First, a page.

Audacity Announces Data Harvest Plans: What Kind?
What kind of data will Audacity collect? The types of data to be collected seem pretty innocuous. Namely, OS version, user country based on IP address, OS name and version, CPU. Also, non-fatal error codes and messages, and crash reports in Breakpad MiniDump format. I don’t see any personally identifiable information here, except for the IP address.
Who gets to see it? The desktop privacy notice reads “Data necessary for law enforcement, litigation and authorities’ requests (if any).” Legal grounds for sharing data are “Legitimate interest of WSM Group to defend its legal rights and interests.” That said, we also find language that reads such data may be shared with “…a potential buyer (and its agents and advisors) in connection with any proposed purchase, merger or acquisition of any part of our business…”
What has the user community most up in arms is that Muse asserts the right to occasionally share “…personal data with our main office in Russia…” This contravenes requirements of the GDPR, and could potentially violate data sovereignty requirements in certain EU countries (e.g. Germany) and elsewhere.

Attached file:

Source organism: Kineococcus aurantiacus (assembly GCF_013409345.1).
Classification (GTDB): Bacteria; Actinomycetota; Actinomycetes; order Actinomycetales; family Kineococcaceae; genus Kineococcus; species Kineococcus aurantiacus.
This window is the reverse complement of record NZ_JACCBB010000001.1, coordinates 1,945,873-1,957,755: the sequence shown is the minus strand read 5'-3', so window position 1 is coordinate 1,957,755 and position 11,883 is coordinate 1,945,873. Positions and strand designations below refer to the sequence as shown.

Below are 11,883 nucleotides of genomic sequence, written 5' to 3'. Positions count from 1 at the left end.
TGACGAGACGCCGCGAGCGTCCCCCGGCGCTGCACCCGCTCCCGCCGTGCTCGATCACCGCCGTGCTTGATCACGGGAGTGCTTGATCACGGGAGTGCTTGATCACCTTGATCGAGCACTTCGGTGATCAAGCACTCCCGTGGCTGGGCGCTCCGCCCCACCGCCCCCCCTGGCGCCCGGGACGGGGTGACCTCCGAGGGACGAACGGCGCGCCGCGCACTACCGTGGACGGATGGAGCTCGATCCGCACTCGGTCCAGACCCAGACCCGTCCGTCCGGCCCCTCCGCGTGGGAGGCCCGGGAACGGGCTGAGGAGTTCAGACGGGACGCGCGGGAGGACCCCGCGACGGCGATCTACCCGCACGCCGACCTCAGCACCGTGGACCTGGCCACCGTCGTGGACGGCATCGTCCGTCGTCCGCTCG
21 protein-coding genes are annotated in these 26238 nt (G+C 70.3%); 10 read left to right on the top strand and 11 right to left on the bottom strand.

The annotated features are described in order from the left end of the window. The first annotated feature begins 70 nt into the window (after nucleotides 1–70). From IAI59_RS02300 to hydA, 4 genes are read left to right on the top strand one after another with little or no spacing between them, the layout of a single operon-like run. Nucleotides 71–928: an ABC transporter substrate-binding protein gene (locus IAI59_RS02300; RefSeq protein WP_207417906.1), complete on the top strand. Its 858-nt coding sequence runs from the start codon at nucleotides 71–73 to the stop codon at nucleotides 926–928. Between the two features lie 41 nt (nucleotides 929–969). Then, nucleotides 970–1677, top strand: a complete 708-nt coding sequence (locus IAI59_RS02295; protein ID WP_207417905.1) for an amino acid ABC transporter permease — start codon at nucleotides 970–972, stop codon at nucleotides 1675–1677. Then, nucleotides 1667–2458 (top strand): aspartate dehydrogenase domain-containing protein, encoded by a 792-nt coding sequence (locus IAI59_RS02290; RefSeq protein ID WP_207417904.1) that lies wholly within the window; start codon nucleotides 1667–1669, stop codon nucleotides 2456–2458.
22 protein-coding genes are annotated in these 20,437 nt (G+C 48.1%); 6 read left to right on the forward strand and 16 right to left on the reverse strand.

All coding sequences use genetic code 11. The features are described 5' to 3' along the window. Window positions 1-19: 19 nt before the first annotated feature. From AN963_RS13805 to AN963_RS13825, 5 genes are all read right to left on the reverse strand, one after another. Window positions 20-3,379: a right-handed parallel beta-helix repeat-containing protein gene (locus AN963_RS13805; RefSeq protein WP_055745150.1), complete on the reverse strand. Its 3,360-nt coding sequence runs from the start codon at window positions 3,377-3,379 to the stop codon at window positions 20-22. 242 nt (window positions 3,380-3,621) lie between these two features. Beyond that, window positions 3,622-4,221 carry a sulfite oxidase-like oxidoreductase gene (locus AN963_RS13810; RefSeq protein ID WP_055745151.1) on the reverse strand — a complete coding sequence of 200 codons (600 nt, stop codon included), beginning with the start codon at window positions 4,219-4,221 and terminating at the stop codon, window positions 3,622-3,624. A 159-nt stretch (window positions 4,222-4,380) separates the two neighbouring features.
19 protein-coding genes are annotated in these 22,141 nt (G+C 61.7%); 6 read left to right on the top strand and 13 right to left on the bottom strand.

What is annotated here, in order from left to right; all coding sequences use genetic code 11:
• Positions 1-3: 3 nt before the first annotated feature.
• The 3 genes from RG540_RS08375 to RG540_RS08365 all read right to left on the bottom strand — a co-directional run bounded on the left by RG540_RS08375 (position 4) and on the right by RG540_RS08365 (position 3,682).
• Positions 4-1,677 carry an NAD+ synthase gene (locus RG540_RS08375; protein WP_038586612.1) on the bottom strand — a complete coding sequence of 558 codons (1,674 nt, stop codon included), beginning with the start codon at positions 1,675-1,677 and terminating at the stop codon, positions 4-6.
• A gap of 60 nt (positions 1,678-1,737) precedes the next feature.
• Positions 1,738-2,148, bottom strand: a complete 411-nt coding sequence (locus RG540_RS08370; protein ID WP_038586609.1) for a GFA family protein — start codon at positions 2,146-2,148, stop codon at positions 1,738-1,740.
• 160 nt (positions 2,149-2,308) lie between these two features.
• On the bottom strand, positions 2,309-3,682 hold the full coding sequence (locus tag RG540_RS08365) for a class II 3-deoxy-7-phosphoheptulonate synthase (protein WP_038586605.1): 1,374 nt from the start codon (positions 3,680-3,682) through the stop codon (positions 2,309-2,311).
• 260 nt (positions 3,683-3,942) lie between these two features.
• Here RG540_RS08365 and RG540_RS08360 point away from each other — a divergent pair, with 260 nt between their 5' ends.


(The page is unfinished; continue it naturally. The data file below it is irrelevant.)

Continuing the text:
Does This Mean It’s Time to Bail on Audacity?
Not yet. These new provisions don’t take effect until the next upgrade to the program (version 3.0.3, one minor increment up from current 3.0.2) take effect. But a lot of people, including me, will be thinking long and hard about whether or not to upgrade. At a bare minimum, it might make sense to run Audacity in a VM through a VPN connection, to obscure its origin and user.
Note Added July 23: Audacity Updates Policy